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Charlie Brinkhurst-Cuff is the Opinions Editor at gal-dem, an online platform for young women of colour. Here, as awards season approaches, she offers her thoughts on an increasingly out of touch system that fails to tackle minority representation

The rebellious energy of grime music found a well-suited outlet this week when Stormzy released his song One Take Freestyle, in which he called out the BRIT Awards for not nominating him.”None of my Gs nominated for BRITs / Are you taking the piss? / Embarrassing,” he rapped. “Last year, they told the mandem that to be nominated you’ve gotta go on UK charts / So what do we do? We chart / Don’t come here with your lies, don’t start.”

This comes during a month where Western award ceremonies in the arts have been unceremoniously grappling with the idea of diversity. There are no black recording artists in any of the major UK categories for the BRITS this year, and the fact that the Oscars failed to nominate any actors or actresses who weren’t white for accolades, for the second year running, spawned dozens of think pieces along with the viral #OscarsSoWhite hashtag. Even President Obama has waded into the controversy, stating, “I think when everyone’s story is told then that makes for better art.”

Growing up I viewed most awards ceremonies as being so far removed from myself and my experience that I barely watched them. I quickly came to notice that I had no black role models – there was no-one who looked like me on TV or on the big screen, let alone being celebrated with gold-plated miniature statues. Living in a predominantly white environment in the north of England, I felt isolated by my race already. The lack of visible people of colour taking up space in the arts only aggravated this, and sadly, that doesn’t look set to change any time soon.

Both in the UK and Stateside we are still on our firsts. Last year Georgina Campbell became the first black actress to win a BAFTA after playing Ashley in BBC 3’s Murdered By My Boyfriend, while in America Viola Davis became the first black woman to win an Emmy for her role in How To Get Away with Murder. In her now-famous acceptance speech Davis quoted African-American slavery abolitionist Harriet Tubman and added, “Let me tell you something, the only thing that separates women of colour from anyone else is opportunity. You cannot win an Emmy for roles that are simply not there.”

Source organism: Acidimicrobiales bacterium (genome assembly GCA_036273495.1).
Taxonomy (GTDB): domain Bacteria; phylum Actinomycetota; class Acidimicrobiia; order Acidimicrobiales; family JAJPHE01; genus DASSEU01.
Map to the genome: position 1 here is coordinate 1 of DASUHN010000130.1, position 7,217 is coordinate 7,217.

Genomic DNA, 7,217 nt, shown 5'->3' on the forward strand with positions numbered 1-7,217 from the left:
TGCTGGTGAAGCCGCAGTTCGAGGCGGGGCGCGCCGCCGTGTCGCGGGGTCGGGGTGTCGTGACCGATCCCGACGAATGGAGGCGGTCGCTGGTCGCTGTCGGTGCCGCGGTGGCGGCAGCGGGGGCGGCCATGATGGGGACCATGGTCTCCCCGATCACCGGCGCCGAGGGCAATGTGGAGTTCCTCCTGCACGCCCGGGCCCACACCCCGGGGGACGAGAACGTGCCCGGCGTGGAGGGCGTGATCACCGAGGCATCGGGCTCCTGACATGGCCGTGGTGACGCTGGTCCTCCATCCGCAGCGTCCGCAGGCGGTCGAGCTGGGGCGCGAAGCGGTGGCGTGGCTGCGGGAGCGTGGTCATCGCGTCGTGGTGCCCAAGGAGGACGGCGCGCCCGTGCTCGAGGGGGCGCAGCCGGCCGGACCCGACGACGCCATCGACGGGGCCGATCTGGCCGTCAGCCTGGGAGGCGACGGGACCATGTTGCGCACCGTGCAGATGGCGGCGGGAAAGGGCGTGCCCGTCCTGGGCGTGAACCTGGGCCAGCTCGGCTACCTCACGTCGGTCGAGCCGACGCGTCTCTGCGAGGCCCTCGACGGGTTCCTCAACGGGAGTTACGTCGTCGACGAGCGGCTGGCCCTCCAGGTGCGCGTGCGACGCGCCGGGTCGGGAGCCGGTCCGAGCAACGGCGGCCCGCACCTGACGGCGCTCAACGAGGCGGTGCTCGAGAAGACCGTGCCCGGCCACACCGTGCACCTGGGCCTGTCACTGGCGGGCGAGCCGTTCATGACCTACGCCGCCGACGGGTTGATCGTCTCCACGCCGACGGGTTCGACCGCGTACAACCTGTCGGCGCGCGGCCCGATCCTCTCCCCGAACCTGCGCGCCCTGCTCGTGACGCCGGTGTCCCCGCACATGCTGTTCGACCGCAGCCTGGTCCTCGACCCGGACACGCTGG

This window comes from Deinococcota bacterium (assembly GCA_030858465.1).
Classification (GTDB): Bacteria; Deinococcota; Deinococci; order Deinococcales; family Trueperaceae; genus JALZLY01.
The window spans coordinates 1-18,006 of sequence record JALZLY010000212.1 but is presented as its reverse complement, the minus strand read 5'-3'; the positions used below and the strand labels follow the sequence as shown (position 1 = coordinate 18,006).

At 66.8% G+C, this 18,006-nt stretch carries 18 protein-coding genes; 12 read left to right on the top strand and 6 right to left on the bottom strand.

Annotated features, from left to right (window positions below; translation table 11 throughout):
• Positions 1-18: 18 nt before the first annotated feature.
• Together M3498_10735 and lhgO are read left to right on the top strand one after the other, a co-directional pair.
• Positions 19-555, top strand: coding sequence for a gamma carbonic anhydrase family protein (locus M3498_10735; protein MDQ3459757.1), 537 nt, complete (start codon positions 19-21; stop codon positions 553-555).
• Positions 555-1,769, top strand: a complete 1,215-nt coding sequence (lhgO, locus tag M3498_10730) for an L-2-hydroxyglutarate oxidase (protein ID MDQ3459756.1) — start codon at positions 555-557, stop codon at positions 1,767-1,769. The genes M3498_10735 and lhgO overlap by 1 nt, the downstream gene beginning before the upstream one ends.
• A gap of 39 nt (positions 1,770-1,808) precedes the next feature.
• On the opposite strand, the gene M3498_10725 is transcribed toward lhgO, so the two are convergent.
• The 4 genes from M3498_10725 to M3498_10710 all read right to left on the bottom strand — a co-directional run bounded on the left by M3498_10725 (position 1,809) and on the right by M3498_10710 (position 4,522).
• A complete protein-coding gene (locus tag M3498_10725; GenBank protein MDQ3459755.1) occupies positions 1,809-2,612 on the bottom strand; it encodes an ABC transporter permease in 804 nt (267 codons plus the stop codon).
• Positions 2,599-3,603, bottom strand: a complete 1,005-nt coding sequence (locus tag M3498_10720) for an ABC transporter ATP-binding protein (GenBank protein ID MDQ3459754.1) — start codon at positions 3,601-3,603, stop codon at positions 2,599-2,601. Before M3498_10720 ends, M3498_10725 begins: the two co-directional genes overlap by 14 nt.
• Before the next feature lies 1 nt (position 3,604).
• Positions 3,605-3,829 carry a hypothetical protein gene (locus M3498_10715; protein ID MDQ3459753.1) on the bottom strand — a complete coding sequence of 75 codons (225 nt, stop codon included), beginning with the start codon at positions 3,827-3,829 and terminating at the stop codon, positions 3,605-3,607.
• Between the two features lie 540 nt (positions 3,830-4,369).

She makes a fair point: the problem runs deeper than a lack of recognition at awards ceremonies. Although, as in America, we live in a majority white country, which also has white tradition embedded in the media, the lack of diversity is disparate from the numbers. In 2014 it was found that only six per cent of people working in the media come from an ethnic minority background in the UK, although we make up 14 per cent of the population. These figures look even worse when you bear in mind that most of the UK’s media is produced in London, where the majority of black and minority ethnic people live. Back in the US, racial ignorance has compounded to the point where a white man (Joseph Fiennes) has just been selected to play Michael Jackson in an upcoming Hollywood movie.